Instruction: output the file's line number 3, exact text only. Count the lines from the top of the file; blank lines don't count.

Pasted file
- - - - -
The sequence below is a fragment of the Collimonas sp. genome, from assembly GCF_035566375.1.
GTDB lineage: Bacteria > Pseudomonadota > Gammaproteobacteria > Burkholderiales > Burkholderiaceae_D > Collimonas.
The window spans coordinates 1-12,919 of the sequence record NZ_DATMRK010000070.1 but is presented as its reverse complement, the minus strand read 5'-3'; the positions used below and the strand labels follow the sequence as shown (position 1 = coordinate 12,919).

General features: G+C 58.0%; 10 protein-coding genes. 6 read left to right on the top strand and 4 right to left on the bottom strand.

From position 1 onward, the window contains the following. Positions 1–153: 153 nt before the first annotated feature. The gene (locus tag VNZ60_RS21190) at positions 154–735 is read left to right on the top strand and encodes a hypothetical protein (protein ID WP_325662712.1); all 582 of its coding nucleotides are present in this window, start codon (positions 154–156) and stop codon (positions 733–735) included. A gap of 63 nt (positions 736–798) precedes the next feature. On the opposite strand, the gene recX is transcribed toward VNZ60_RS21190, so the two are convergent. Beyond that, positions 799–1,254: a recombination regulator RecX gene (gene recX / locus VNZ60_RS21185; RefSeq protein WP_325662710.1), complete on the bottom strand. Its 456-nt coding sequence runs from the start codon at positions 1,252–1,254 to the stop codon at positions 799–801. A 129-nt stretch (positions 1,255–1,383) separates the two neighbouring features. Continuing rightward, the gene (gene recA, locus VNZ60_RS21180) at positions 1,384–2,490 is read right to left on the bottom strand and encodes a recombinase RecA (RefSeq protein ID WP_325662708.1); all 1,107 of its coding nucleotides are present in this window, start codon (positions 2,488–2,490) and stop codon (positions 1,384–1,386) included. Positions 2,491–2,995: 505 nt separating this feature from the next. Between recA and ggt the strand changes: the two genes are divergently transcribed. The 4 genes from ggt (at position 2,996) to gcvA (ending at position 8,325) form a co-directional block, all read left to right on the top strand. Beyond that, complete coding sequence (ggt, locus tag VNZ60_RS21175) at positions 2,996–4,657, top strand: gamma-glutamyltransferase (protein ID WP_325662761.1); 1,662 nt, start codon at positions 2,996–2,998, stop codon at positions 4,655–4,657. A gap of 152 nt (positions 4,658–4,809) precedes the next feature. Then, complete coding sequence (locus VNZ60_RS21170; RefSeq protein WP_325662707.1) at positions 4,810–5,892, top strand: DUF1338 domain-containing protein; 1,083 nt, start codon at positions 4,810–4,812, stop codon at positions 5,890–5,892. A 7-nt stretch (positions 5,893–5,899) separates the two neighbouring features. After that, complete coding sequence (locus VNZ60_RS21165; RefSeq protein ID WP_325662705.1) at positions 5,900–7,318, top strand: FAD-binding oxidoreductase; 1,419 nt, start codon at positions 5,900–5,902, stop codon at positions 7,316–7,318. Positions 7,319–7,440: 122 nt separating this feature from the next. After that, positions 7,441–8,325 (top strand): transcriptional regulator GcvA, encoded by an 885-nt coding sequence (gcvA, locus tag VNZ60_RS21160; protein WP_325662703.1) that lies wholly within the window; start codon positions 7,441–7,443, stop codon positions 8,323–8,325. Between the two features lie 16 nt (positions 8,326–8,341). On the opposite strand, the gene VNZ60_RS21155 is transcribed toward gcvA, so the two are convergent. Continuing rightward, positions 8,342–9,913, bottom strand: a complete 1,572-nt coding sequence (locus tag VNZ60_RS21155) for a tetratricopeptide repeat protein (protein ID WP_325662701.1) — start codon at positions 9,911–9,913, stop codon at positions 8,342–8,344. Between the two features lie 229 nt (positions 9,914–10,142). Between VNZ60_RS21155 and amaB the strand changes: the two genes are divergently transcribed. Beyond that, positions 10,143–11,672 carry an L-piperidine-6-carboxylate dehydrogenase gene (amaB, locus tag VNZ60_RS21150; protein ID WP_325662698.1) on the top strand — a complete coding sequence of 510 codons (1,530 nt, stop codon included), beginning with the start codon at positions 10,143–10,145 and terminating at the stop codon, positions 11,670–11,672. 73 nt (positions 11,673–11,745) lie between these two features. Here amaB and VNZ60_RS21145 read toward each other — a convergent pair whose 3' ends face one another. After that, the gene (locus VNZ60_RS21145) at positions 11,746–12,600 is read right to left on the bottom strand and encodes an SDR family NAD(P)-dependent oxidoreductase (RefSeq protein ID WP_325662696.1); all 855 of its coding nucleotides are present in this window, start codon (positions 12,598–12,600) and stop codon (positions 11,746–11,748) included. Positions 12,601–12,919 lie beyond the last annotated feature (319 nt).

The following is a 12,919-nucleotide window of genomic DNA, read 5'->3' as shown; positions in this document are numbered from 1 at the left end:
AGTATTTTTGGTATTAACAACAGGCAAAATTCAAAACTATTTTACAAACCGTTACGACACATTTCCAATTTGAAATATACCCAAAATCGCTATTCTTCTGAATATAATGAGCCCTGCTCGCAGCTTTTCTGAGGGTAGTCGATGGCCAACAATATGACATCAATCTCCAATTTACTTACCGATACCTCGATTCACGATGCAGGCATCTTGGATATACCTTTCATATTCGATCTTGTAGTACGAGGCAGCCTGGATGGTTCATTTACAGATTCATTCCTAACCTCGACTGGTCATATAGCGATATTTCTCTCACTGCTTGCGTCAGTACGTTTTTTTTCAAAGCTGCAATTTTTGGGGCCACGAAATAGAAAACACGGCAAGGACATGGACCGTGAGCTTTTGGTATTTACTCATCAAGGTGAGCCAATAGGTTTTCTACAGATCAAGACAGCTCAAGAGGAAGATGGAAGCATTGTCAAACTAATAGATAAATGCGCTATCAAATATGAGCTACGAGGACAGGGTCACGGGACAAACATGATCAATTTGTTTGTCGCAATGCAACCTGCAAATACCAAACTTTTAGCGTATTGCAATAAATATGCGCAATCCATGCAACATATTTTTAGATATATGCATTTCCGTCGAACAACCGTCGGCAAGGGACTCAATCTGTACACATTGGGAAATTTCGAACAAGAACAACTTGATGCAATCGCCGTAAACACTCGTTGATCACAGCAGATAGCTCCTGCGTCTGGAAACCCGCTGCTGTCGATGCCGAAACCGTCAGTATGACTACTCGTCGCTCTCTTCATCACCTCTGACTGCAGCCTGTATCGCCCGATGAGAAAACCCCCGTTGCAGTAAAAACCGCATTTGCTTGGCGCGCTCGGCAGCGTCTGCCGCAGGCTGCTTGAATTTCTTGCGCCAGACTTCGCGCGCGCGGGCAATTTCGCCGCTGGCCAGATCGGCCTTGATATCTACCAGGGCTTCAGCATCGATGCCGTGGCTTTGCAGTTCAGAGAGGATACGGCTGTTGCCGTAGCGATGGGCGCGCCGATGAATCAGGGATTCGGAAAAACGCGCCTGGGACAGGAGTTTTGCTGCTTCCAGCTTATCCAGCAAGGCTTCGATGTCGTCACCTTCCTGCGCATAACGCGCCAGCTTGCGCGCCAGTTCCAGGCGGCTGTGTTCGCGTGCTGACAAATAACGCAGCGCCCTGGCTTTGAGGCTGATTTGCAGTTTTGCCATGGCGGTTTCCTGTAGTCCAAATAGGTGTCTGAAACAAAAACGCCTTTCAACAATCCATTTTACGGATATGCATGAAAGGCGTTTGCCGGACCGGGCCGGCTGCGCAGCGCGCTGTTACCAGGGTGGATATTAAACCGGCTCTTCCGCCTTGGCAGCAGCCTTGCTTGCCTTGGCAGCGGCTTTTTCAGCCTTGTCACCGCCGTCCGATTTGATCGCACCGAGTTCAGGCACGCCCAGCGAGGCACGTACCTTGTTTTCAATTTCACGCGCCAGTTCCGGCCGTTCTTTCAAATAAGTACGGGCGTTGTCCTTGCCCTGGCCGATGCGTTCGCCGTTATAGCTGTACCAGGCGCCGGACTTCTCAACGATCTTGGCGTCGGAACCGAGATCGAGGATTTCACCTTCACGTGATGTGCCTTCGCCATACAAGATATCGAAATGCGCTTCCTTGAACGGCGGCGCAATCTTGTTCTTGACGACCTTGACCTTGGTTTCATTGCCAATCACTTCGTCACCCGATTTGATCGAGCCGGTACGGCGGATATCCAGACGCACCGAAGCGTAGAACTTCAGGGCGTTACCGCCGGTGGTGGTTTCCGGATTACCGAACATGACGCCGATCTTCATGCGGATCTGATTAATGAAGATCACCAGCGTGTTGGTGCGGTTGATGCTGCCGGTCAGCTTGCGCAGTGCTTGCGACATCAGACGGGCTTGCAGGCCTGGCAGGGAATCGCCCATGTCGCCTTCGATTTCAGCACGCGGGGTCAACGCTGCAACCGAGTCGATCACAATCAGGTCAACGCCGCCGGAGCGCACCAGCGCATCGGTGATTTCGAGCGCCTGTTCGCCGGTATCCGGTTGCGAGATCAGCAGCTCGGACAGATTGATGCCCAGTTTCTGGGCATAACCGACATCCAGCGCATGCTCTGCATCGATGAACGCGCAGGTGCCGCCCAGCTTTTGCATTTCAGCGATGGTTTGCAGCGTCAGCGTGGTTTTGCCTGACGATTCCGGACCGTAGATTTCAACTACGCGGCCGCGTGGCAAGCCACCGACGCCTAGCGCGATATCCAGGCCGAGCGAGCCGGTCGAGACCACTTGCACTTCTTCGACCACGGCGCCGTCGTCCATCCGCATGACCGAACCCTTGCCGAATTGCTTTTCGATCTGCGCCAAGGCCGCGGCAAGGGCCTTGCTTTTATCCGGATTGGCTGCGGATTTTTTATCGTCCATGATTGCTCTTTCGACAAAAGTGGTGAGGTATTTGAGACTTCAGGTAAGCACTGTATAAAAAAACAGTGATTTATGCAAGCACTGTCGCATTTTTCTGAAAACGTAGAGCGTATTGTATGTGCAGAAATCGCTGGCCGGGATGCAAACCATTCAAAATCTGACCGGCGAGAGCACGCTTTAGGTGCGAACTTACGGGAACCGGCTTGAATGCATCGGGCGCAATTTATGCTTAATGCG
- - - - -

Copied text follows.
The window spans coordinates 1-12,919 of the sequence record NZ_DATMRK010000070.1 but is presented as its reverse complement, the minus strand read 5'-3'; the positions used below and the strand labels follow the sequence as shown (position 1 = coordinate 12,919).